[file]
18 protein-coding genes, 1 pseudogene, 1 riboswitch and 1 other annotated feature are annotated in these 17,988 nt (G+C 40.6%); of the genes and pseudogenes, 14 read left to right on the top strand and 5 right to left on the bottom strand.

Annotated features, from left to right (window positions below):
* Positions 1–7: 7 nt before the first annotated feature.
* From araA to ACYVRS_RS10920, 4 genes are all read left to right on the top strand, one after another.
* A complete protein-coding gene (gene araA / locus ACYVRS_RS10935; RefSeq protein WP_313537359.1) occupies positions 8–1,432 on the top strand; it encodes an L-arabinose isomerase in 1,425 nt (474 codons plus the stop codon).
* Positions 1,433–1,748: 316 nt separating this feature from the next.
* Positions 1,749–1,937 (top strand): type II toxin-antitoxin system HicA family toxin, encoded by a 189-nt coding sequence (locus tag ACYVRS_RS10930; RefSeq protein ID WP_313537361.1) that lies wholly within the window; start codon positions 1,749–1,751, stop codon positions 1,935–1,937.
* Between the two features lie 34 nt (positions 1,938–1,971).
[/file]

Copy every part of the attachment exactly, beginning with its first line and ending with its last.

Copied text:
18 protein-coding genes, 1 pseudogene, 1 riboswitch and 1 other annotated feature are annotated in these 17,988 nt (G+C 40.6%); of the genes and pseudogenes, 14 read left to right on the top strand and 5 right to left on the bottom strand.

Annotated features, from left to right (window positions below):
* Positions 1–7: 7 nt before the first annotated feature.
* From araA to ACYVRS_RS10920, 4 genes are all read left to right on the top strand, one after another.
* A complete protein-coding gene (gene araA / locus ACYVRS_RS10935; RefSeq protein WP_313537359.1) occupies positions 8–1,432 on the top strand; it encodes an L-arabinose isomerase in 1,425 nt (474 codons plus the stop codon).
* Positions 1,433–1,748: 316 nt separating this feature from the next.
* Positions 1,749–1,937 (top strand): type II toxin-antitoxin system HicA family toxin, encoded by a 189-nt coding sequence (locus tag ACYVRS_RS10930; RefSeq protein ID WP_313537361.1) that lies wholly within the window; start codon positions 1,749–1,751, stop codon positions 1,935–1,937.
* Between the two features lie 34 nt (positions 1,938–1,971).